My First Bushwack 

August 4, 2016 8:00 pm

If you are not familiar with the term, “bushwacking” refers to cross country or off trail hiking. The term explains a lot since you are at times literally whacking bushes out of your way. I had not previously done any bushwacking and I can’t say I was looking forward to it. I wasn’t so nervous about keeping my direction as I was apprehensive about getting through dense bush.

I had several tools I was prepared to use not to get lost and to reach my destination. I had the TransADK  guidebook, the TransADK maps, a compass and the Google Maps GPS on my phone. Allthough it sounds like GPS might be a panacea for off trail navigation, it’s worth noting, that without a cell signal, while you can still get positioning information, it’s very basic and essentially just shows your direction on a big green square. It also shows bodies of water and even some small streams which can be very helpful. There are also  battery concerns or technical failure to keep in mind. Certainly not a perfect solution. It was one more tool in the set though and I was greatful for it.

The guidebook had a pretty thorough  description of where to begin and where to head to from there. There were 3 bushwacks today. 2 relatively short ones and one to the summit of a Mountain. As I reached the area of woods I was supposed to enter, I put on my gaiters, took a deep breath and plunged into the woods.l trailess for the very first time. 

It was definitely a little awkward for someone who was used to trail travel. As I had expected dense areas of spruce were the most difficult to move through, with their hundreds of branches and thousands of tiny needles that always seemed to grow right to the forest floor. One of the most notable differences almost immediately was the amount of effort needed to cover such short distances. I was certainly getting a workout over less than challenging inclines or at times even small downhills. I pressed forward trying to avoid the densest brush while working to maintain my course through the woods. I navigated keeping the direction I had when entering with the west to my right and south in front of me and using my compass for course corrections. Occasionally I would pull out my phone and pop open the GPS for a quick look to confirm I was making the correct decisions. I was spot on and having no directional issues.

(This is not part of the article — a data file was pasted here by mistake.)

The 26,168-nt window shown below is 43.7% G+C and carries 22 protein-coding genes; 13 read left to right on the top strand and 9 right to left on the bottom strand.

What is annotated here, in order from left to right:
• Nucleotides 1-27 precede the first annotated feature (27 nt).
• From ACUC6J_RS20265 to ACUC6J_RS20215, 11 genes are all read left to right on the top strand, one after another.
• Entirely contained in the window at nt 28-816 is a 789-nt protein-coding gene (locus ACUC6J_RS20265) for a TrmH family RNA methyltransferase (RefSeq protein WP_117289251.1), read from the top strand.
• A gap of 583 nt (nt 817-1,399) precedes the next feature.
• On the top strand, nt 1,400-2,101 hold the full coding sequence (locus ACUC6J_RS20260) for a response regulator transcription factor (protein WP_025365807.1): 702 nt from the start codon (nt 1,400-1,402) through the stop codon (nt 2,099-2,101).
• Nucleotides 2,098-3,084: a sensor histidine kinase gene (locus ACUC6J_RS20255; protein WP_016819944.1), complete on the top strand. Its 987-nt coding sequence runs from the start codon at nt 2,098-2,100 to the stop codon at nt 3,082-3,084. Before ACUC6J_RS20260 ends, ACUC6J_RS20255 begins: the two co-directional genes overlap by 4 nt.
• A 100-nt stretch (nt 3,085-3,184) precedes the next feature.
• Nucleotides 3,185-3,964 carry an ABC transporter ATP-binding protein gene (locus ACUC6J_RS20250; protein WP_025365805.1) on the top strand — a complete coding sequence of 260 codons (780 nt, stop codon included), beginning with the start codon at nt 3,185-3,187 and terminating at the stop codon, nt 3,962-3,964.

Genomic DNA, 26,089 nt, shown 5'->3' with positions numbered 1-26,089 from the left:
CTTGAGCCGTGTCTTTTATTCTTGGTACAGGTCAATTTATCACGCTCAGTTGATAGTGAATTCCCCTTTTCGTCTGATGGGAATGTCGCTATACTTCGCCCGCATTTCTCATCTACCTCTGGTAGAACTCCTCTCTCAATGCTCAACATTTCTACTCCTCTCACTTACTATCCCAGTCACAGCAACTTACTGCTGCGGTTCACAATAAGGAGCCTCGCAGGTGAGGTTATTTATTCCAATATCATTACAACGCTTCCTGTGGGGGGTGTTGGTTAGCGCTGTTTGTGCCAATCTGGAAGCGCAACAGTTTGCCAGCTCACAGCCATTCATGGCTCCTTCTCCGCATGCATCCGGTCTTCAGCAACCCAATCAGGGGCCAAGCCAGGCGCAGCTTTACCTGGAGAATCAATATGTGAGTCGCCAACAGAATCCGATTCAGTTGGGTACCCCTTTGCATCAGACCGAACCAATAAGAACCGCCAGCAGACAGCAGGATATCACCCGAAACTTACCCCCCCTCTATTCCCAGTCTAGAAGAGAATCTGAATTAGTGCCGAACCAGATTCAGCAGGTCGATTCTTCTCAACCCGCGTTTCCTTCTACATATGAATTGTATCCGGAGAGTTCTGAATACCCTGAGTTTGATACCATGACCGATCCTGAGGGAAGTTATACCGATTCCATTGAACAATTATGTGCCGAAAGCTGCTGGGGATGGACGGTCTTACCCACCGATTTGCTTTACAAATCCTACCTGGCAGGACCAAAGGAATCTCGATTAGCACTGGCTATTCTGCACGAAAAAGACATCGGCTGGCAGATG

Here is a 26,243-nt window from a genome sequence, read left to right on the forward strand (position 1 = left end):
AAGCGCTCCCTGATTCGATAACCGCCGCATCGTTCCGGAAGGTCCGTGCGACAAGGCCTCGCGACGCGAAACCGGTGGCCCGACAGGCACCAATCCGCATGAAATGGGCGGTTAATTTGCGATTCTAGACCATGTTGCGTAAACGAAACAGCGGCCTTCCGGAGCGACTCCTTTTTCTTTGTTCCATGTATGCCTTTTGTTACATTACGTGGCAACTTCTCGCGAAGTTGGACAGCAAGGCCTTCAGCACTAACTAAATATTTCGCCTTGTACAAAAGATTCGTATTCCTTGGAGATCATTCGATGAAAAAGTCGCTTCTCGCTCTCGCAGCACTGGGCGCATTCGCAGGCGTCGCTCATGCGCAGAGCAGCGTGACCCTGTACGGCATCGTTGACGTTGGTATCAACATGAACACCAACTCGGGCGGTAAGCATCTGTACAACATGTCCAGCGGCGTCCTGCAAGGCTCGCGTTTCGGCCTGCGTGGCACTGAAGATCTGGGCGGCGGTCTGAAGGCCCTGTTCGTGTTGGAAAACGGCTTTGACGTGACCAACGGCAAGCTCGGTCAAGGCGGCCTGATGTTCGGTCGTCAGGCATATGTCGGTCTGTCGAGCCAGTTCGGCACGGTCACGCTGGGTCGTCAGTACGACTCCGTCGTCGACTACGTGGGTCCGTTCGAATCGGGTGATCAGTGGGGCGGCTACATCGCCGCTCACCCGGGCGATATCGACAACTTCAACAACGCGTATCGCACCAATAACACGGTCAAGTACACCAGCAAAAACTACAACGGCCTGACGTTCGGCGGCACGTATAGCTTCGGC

I certainly didn’t enjoy it, and was not looking forward to more of the same but after about 1.5-2 hrs I successfully found the snow mobile trail in was supposed to connect with. I felt at least i had some confidence in my ability to complete the task even if not take pleasure in it. 

The snow mobile trails were a bit of a maze and had no directional signs but were navigable. I made a short wrong turn or two, never loosing more than two minutes in the wrong direction and even once coming out shore side of Taylor Pond with my first views of the High Peaks including the distance and Catamount the mountain I was to summit later on the shore across the pond. The views were just spectacular and I was excited and filled with anticipation of the hike ahead. 

North east shore of Taylor Pond with Catamount Mountain and the High Peaks visible in the distance.
North east shore of Taylor Pond with Catamount Mountain and the High Peaks visible in the distance

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